01/30/2008 at 08:59

African-Americans & Intellectual Property

One way to look at plaintiff’s difficulties here is as further evidence of the disproportionate difficulties African-Americans have had in getting the benefits of IP protection.” — Rebecca Tushnet.

43(B)log. Strikeout: Baseball Player’s Claim Against Cards Fails. Jan. 5, 2008. Georgetown law professor Tushnet (no, the junior Tushnet) ends her analysis of a lawsuit against the Topps trading card company with this interesting comment. The lawsuit (which was based on right of publicity, trademark and related claims) was brought by the daughter of legendary Negro Leaguer James “Cool Papa” Bell, alleging that the trading card company did not have permission to print Bell’s likeness on a trading cards released earlier this decade. Tushnet’s summary says Bell granted to the Baseball Hall of Fame permission to use his name and likeness on various products. (Bell was inducted into the National Baseball Hall of Fame in 1974.) Tushnet’s comment raises interesting issues about IP protection and race.

Stories are legion about the extent to which creative, technical, or scientific achievements by African-Americans have been appropriated without initial or residual compensation. And strains of complaint often make it into the lyrics of contemporary music. (Even Jay-Z once said in “H.O.V.A.” “I’m overcharging labels for what they did to the Cold Crush.”) We would be very interested in seeing any articles, reports, books, or scholarly work that addresses this phenomenon and estimates the lost value therefrom.

(Editor’s Note: Copycense editors originally commented on this article in the Jan. 29, 2008, edition of Copycense Clippings, where it was a Quote of the Week selection.)

Copycense™: Incisive IP.

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Written by sesomedia

01/30/2008 at 08:58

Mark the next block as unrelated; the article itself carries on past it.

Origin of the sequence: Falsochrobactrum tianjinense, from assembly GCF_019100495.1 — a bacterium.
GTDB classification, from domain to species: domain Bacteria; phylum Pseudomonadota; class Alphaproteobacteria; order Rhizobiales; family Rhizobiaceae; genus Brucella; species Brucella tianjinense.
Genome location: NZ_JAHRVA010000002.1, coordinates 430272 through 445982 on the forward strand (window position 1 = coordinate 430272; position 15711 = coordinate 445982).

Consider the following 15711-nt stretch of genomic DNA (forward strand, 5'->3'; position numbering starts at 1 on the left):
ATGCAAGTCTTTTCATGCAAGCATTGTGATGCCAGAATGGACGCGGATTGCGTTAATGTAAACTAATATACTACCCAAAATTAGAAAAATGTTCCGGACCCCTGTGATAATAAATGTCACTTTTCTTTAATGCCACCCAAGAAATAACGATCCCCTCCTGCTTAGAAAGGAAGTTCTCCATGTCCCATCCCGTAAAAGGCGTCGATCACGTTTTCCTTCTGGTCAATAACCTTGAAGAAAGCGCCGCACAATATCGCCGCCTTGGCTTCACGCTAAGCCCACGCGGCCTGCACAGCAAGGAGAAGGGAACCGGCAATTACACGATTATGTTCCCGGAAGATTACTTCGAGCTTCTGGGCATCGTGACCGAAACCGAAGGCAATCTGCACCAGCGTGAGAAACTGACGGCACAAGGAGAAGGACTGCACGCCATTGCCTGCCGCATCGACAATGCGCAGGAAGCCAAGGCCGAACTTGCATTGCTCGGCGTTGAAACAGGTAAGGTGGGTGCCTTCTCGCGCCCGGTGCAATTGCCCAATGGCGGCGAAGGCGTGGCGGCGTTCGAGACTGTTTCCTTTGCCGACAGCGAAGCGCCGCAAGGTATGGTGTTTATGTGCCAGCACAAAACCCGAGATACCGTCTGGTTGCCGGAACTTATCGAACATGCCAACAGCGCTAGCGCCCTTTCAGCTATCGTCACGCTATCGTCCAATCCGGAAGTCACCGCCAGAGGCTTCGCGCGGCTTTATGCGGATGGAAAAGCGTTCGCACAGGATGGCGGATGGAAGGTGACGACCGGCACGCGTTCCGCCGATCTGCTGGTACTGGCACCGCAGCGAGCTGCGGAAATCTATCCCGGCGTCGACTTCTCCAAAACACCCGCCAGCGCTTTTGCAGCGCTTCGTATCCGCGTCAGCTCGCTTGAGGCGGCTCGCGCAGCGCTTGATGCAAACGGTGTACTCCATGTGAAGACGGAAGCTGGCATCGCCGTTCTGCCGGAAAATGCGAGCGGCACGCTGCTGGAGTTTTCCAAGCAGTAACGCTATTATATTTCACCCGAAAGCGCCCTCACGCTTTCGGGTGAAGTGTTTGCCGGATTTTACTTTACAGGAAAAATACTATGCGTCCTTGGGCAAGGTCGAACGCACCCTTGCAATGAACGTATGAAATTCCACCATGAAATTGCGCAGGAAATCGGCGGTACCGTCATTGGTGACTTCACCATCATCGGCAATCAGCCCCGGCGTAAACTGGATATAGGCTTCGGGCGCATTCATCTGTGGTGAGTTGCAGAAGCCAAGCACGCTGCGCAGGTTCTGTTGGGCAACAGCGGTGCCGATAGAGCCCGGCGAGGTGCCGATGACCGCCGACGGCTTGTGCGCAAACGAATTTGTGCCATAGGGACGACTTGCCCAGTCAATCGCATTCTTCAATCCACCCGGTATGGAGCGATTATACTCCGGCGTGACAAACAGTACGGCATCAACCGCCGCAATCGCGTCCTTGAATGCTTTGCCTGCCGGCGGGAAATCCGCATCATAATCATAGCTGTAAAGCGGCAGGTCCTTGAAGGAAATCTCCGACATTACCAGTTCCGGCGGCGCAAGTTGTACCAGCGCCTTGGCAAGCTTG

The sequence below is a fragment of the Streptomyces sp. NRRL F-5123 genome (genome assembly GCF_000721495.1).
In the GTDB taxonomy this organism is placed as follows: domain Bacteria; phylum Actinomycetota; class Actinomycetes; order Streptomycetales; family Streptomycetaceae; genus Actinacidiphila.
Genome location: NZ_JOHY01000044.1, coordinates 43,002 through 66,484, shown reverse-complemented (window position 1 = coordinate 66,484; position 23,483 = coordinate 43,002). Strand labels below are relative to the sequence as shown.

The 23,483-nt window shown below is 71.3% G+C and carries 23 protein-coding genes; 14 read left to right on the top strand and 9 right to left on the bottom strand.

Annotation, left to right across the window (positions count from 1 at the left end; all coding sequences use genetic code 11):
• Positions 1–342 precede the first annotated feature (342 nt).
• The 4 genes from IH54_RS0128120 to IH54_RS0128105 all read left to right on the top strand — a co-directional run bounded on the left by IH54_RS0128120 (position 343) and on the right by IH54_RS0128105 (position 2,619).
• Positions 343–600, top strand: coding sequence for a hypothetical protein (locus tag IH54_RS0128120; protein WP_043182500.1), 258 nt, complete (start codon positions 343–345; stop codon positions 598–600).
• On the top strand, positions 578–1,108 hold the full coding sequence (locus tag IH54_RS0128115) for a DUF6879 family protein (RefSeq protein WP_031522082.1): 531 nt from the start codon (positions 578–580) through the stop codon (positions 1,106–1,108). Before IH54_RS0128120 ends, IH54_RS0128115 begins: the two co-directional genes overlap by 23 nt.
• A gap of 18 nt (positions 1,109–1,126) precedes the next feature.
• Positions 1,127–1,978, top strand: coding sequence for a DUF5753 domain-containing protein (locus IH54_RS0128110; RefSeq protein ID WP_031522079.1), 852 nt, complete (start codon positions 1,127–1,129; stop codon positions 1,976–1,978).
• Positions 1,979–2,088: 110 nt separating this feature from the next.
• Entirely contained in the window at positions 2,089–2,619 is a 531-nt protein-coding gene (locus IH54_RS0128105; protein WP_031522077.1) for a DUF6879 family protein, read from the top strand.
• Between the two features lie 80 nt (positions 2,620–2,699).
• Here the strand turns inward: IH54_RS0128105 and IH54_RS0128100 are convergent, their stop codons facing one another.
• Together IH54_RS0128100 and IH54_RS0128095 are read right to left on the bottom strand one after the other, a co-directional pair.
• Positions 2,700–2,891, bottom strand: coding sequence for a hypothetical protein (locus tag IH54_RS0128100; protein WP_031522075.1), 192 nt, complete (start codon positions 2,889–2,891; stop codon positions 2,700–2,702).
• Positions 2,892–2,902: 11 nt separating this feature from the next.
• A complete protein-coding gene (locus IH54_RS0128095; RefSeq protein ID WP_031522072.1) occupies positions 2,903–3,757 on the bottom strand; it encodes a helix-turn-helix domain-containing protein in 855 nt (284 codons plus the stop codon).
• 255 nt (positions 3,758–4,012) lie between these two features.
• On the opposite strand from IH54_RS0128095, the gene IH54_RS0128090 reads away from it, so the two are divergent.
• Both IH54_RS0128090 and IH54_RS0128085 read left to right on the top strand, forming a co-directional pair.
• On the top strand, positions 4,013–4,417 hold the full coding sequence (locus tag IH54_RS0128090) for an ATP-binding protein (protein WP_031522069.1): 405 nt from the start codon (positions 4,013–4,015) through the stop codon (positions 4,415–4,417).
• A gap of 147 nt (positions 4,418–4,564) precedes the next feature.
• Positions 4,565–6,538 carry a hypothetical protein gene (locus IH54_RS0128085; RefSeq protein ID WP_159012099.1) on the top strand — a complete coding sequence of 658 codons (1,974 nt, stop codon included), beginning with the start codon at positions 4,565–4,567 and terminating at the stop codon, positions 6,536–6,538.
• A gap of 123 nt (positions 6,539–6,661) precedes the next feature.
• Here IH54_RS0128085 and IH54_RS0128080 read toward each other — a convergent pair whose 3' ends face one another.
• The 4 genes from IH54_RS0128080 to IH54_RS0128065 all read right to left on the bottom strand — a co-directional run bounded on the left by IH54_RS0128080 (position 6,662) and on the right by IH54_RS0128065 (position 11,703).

Posted in Trademark

African-Americans & Intellectual Property

One way to look at plaintiff’s difficulties here is as further evidence of the disproportionate difficulties African-Americans have had in getting the benefits of IP protection.” — Rebecca Tushnet.

43(B)log. Strikeout: Baseball Player’s Claim Against Cards Fails. Jan. 5, 2008. Georgetown law professor Tushnet (no, the junior Tushnet) ends her analysis of a lawsuit against the Topps trading card company with this interesting comment. The lawsuit (which was based on right of publicity, trademark and related claims) was brought by the daughter of legendary Negro Leaguer James “Cool Papa” Bell, alleging that the trading card company did not have permission to print Bell’s likeness on a trading cards released earlier this decade. Tushnet’s summary says Bell granted to the Baseball Hall of Fame permission to use his name and likeness on various products. (Bell was inducted into the National Baseball Hall of Fame in 1974.) Tushnet’s comment raises interesting issues about IP protection and race.

Stories are legion about the extent to which creative, technical, or scientific achievements by African-Americans have been appropriated without initial or residual compensation. And strains of complaint often make it into the lyrics of contemporary music. (Even Jay-Z once said in “H.O.V.A.” “I’m overcharging labels for what they did to the Cold Crush.”) We would be very interested in seeing any articles, reports, books, or scholarly work that addresses this phenomenon and estimates the lost value therefrom.

(Editor’s Note: Copycense editors originally commented on this article in the Jan. 29, 2008, edition of Copycense Clippings, where it was a Quote of the Week selection.)

Copycense™: Incisive IP.

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Written by sesomedia

01/30/2008 at 08:58

Posted in Trademark